Many see Linux as a reliable operating system in terms of malware attacks when compared to more popular options such as Microsoft. One reason for this sense of security is that Linux comprises only a small portion of the OS market, making it the least favorite target of hackers and malware developers. However, Linux users shouldn’t solely rely on this, since Linux also has its own set of limitations and vulnerabilities.
Linux trojan incident
According to Unreal IRCd Forums, they’ve found out that their Unreal220.127.116.11.tar.gz file on their mirrors have been recently replaced with a version that includes a trojan virus or backdoor. Through this backdoor, any person can actually execute any command along with the privileges of running the ircd. Despite the presence of user restrictions, this backdoor can still be executed. This means users who have servers or hubs that are protected by passwords are not protected from the trojan backdoor.
Unreal IRCd forums also added that the actual replacement on some mirrors happened last November of 2009. It seems that nobody from Unreal IRCd has noticed this until now. There is no definite number on the total download made for the Unreal18.104.22.168.tar.gz file, but it can be assumed that there are many unprotected systems out there that are using Linux.
However, the infected Unreal22.214.171.124.tar.gz file should not be found in any Linux business system, so any worries about the virus infecting a vital business or office server is minimal. Unreal IRCd ended its tale by saying that they should have noticed the signs but they did not, and that they should have checked the files on all mirrors on a regular basis but they weren’t able to do so. Also, Unreal IRCd forums also didn’t sign the releases through PGP/GPG, adding to the several reasons why this issue wasn’t detected as soon as possible.
Is Linux hacker-free?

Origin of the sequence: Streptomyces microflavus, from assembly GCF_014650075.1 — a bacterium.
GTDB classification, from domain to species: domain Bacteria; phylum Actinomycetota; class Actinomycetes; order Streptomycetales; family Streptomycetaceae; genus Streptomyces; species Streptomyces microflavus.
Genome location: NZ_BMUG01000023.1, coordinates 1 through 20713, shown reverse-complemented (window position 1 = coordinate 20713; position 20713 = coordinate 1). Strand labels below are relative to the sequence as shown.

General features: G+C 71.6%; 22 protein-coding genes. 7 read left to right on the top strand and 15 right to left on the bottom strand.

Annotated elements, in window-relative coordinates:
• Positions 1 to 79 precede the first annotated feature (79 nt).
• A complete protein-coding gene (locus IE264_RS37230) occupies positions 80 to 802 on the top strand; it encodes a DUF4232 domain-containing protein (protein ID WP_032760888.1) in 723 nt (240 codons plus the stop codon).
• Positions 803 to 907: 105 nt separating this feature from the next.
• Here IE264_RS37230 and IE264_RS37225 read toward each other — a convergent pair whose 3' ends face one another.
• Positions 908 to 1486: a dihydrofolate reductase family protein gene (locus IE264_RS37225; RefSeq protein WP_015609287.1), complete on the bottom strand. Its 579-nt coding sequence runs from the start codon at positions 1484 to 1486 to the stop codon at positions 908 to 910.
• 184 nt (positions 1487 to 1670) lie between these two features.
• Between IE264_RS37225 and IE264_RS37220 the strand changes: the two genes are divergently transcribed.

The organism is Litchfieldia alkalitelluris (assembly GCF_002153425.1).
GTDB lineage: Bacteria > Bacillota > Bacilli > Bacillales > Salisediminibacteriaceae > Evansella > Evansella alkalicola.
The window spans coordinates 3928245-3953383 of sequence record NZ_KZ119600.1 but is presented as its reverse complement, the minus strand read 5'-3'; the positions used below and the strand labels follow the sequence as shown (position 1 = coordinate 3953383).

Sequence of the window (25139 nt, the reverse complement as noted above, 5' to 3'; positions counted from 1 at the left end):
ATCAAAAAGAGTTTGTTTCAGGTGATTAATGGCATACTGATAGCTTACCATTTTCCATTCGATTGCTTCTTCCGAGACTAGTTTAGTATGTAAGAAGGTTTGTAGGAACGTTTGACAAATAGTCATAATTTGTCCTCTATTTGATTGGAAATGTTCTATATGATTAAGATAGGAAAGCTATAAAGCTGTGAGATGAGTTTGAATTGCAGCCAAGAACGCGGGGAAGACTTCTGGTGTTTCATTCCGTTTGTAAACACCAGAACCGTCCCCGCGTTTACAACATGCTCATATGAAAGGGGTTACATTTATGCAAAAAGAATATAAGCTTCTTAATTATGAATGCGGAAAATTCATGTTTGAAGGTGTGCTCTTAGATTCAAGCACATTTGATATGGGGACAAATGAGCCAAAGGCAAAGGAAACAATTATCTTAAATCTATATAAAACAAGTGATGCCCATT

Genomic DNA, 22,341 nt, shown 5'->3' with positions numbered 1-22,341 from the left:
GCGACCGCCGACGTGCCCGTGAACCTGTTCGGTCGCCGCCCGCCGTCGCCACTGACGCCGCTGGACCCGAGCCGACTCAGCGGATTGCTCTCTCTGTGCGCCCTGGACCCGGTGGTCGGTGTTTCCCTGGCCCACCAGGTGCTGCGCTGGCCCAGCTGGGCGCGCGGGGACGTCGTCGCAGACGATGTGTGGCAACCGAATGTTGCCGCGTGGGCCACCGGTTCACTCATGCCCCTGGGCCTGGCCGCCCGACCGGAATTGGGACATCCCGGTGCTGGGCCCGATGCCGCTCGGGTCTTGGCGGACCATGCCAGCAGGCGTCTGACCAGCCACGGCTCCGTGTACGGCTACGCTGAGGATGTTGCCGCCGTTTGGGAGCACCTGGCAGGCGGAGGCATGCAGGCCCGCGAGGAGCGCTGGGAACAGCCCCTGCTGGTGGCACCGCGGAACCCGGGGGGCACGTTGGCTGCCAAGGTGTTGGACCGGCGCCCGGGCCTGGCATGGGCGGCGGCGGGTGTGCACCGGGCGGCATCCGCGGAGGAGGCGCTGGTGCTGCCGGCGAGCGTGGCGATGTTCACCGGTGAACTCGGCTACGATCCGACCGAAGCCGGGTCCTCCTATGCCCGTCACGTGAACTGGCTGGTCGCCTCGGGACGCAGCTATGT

Unfortunately this claim is unfounded, since Linux, like all other man-made operating systems, will always have vulnerabilities and faults. And to be fair, developers from Linux are aware about such vulnerabilities. The high sense of security may have stemmed from the fact that the Linux OS is written differently as compared to MS, making it harder for hackers to exploit faults in the program. Another reason for the sense of security is that any vulnerabilities on Linux’s open source software programs are usually fixed within hours.
This incident only means that even though Linux systems are the least possible targets of hackers and that the OS is more difficult to hack, developers and IT admins should always be vigilant when managing the system. Precautionary measures such as putting up firewalls and other anti-malware programs should always be practiced. Even though Linux experiences less threats when compared to software giant Microsoft, Linux will always experience vulnerabilities that should be dealt with accordingly. Users should never assume that their systems don’t need protection just because their systems are Linux-based. Installing the right anti-malware programs will help protect users from experiencing issues similar to what IRCd forums had to go through.